On March 16, 2011, I flew to Seattle for a three-day visit to Washington state. Although the main purpose of my visit was to attend the spring conference of Passive HouseA residential building construction standard requiring very low levels of air leakage, very high levels of insulation, and windows with a very low U-factor. Developed in the early 1990s by Bo Adamson and Wolfgang Feist, the standard is now promoted by the Passivhaus Institut in Darmstadt, Germany. To meet the standard, a home must have an infiltration rate no greater than 0.60 AC/H @ 50 pascals, a maximum annual heating energy use of 15 kWh per square meter (4,755 Btu per square foot), a maximum annual cooling energy use of 15 kWh per square meter (1.39 kWh per square foot), and maximum source energy use for all purposes of 120 kWh per square meter (11.1 kWh per square foot). The standard recommends, but does not require, a maximum design heating load of 10 W per square meter and windows with a maximum U-factor of 0.14. The Passivhaus standard was developed for buildings in central and northern Europe; efforts are underway to clarify the best techniques to achieve the standard for buildings in hot climates. Northwest, I devoted a day and a half to visiting Passivhaus buildings and construction sites in Seattle and Olympia. With the help of my gracious hosts, Dan Whitmore and Albert Rooks, I was able to see four Passivhaus sites and a large workshop where Passivhaus wall panels were being assembled indoors.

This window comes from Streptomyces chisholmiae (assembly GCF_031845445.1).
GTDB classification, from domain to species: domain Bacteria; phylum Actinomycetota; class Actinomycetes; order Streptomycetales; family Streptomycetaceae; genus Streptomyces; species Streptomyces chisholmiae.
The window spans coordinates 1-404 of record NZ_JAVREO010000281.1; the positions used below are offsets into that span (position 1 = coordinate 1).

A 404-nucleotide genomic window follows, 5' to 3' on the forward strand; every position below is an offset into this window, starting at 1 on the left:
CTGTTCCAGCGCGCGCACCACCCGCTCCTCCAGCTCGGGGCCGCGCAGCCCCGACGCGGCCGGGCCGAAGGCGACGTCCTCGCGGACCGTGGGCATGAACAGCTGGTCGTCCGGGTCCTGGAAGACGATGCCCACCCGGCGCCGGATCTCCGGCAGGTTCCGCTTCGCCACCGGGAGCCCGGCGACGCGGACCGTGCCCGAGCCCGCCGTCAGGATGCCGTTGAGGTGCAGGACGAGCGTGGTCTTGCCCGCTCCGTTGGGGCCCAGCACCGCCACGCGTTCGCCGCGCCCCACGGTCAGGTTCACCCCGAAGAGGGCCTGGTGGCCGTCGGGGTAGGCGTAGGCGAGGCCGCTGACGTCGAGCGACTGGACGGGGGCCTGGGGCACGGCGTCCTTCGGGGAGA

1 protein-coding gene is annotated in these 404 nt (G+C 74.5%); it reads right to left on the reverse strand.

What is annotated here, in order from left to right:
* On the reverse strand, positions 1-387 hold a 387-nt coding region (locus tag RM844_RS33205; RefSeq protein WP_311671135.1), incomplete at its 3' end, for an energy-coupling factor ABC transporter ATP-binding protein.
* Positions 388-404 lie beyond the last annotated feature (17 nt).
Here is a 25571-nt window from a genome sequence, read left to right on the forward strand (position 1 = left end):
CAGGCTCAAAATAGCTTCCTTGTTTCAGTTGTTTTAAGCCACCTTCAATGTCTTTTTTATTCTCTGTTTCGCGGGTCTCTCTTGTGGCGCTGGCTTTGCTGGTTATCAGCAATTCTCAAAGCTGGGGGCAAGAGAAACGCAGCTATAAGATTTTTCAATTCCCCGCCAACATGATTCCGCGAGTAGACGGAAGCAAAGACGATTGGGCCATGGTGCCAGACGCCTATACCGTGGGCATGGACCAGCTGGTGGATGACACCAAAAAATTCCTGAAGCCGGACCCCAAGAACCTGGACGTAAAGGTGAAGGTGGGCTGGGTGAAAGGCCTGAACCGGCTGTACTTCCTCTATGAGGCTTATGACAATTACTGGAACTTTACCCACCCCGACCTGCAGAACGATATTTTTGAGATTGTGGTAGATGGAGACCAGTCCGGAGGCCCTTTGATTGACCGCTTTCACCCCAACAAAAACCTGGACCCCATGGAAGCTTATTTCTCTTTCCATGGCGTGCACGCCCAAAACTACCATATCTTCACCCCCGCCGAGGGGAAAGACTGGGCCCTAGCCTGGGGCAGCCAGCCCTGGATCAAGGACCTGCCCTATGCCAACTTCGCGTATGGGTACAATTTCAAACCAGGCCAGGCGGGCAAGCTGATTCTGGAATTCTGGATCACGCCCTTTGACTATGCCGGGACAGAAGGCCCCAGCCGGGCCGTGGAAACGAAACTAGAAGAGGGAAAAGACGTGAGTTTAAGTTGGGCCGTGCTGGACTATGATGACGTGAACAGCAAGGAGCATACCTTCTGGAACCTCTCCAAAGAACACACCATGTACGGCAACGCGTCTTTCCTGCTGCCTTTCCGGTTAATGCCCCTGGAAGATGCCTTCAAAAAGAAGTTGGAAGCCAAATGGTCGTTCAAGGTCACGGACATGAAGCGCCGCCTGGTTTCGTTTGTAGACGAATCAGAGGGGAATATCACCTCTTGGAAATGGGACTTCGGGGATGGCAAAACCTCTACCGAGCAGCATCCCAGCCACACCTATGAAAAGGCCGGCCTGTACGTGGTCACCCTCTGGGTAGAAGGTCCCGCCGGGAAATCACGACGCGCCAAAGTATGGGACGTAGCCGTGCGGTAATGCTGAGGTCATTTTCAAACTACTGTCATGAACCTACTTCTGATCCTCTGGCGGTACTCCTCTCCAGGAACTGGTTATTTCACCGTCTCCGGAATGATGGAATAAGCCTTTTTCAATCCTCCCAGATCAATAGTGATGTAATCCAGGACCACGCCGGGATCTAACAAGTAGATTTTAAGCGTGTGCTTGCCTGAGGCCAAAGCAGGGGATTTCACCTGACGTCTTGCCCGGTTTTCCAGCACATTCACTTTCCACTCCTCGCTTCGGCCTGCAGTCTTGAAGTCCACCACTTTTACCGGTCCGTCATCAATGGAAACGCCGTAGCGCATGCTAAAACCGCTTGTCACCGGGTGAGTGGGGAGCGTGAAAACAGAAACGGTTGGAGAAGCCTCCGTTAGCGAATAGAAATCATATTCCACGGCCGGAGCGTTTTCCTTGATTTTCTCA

Because I packed in so many site visits and interviews in my short visit to the Northwest, it will take at least two blogs to report on my trip. Here’s the first installment.
Dan Whitmore is a Seattle builder who kindly volunteered to pick me up at the airport and offer me accommodations for my first night out West. On the way back to his place, we swung by the Phinney Neighborhood Association in Seattle to visit the Mini-B Passive House, a tiny cabin that now sits in a parking lot until the modular building finds a permanent home. The architect of the Mini-B, Joe Giampietro, met us there and gave us a tour.